Don't fall for the Scareware threat

Posted by Olderiswiser Editorial

Browser hijackers and fake virus warnings are becoming more and more common, but how do you protect yourself?


Ever seen a message like that? It probably looked just like any other pop-up your PC gives you when something isn't working right.

But, as many have found out the hard way, such pop-ups are nothing but scams, designed to scare you into clicking on them and then tricking you into paying for the software to "fix" the "problems" it discovers.

In reality, when you click on these pop-ups, you're downloading malware that will be installed on your PC. The program then proceeds to pretend to scan your computer, subsequently alerting you to dozens or hundreds of problems it's found on your machine.

The catch: If you want to fix those problems, you'll have to pay for the full version of the software. And if you do pay, all those problems will miraculously disappear.

The specific lawsuit in this case has been filed by Microsoft and Washington state against a number of companies (some of whom are still not even identified), but which include a Texas firm that sells a $40 application called Registry Cleaner XP. Microsoft continues to hammer out lawsuits against copycat companies, as allowed by the 2005 Computer Spyware Act, but tracking down defendants is difficult.

Microsoft estimates that half of the computer crashes reported by callers to its customer support lines can be blamed on spyware messing up machines.

A recent report from North Carolina State University showed that most internet users are unable to tell the difference between genuine and fake pop-up messages.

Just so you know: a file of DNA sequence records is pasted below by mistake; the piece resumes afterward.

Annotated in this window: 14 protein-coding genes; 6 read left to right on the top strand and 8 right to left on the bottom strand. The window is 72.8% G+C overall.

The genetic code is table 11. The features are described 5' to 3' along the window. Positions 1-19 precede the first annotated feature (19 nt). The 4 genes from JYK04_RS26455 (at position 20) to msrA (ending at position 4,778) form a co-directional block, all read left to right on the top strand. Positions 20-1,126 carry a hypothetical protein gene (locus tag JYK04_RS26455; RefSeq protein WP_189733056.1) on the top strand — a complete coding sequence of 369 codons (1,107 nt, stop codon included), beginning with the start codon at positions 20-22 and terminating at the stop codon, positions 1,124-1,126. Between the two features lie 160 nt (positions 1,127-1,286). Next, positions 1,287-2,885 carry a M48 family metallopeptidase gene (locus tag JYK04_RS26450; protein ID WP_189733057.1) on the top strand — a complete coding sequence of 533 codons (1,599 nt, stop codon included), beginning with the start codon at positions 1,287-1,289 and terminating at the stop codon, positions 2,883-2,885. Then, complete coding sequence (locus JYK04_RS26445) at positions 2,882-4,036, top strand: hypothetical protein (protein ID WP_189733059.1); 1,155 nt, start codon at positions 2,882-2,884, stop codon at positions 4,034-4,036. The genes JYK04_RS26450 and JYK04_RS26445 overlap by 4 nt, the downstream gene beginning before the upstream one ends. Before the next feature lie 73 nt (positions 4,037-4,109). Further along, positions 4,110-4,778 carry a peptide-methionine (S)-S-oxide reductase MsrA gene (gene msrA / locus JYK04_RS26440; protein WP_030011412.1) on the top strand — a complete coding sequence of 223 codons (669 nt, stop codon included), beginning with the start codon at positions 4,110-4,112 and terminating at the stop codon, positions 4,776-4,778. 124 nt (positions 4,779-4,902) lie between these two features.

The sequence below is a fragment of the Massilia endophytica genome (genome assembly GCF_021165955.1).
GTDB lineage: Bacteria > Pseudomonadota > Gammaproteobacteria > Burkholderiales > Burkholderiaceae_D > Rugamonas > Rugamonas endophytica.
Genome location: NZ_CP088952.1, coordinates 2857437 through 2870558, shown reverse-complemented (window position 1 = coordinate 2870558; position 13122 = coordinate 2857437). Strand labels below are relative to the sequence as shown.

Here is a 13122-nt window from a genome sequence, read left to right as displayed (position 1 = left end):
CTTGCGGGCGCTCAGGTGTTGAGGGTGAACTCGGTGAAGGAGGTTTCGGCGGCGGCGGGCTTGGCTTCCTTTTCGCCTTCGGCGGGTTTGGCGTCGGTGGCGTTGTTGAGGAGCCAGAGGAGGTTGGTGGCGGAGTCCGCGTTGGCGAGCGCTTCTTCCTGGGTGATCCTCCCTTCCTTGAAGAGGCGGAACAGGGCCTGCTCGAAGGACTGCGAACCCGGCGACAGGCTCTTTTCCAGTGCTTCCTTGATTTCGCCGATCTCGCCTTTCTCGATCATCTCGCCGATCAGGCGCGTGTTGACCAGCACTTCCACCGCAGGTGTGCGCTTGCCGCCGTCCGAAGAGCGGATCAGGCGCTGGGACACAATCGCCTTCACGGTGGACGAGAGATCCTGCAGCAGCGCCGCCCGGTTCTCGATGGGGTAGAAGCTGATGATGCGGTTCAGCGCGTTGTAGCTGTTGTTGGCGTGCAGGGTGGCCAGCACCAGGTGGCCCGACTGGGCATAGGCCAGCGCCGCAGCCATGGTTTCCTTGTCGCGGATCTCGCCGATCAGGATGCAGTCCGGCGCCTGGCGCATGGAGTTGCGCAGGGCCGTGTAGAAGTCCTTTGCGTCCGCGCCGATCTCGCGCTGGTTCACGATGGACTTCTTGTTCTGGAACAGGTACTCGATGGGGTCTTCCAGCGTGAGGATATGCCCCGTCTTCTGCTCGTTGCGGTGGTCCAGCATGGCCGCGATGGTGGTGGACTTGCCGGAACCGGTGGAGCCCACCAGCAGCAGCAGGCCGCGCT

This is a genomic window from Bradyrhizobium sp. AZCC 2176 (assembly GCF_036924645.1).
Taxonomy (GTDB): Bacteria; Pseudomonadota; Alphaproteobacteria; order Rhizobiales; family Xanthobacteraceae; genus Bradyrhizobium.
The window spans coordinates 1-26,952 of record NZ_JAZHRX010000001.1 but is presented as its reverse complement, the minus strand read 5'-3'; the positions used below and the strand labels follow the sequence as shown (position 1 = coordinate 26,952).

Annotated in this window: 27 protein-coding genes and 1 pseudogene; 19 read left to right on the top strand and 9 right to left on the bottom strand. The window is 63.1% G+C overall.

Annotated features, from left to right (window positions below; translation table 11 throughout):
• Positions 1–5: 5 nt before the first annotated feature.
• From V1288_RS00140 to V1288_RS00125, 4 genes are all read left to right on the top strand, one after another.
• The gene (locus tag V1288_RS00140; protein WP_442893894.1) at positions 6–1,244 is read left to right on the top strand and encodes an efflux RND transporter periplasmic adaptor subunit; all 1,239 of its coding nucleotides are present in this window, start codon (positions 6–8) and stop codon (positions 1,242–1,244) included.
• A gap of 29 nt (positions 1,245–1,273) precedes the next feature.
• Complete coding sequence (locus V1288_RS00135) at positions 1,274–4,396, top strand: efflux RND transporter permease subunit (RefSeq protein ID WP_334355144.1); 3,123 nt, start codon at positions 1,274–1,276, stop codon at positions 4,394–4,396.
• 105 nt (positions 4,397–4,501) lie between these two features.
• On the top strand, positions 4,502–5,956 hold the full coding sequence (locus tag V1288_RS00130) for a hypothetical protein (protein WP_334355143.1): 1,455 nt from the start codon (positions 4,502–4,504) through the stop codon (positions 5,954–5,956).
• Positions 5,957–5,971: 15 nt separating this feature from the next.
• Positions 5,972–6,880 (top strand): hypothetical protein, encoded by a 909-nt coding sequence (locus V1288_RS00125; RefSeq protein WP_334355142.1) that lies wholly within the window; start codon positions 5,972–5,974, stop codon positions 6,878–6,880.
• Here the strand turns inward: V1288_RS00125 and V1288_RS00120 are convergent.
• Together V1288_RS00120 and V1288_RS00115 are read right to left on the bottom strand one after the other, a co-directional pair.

Despite being told some of the messages were fake, people hit the OK button 63% of the time.

So What Is Scareware?

Scareware covers several different classes of software that are all designed to cause the unsuspecting user either shock, anxiety or even threats. Forms of spyware and adware are also used in scareware type tactics to produce a lot of frivolous alarm warnings or threat notices.

An example of scarewareThese are most typically sent from commercial firewall’s and registry cleaner software. This class of program tries to increase its perceived value by bombarding the user with constant warning messages that do not increase its effectiveness in any way.

Some websites display pop-up advertisement windows or banners with text such as: "Your computer may be infected with harmful spyware programs. Immediate removal may be required. To scan, click 'Yes' below." They are infact scareware and should be avoided at all times to prevent infection for your computer.

What Should You Do If You Encounter A Pop-Up Telling You About A Security Problem?

Contrary to conventional wisdom, don't click on any close window buttons you see in the window. There's a good possibility that clicking that red X will actually start the software download.

The way to reliably get rid of these pop-ups without risking clicking on them is to right-click on the appropriate item in the taskbar, then click Close. If that doesn't work, exit your web browser entirely through the File menu.

More information on how to remove spyware from your computer.

Have you been a victim of scareware?

Let us know by leaving a comment in the box below.


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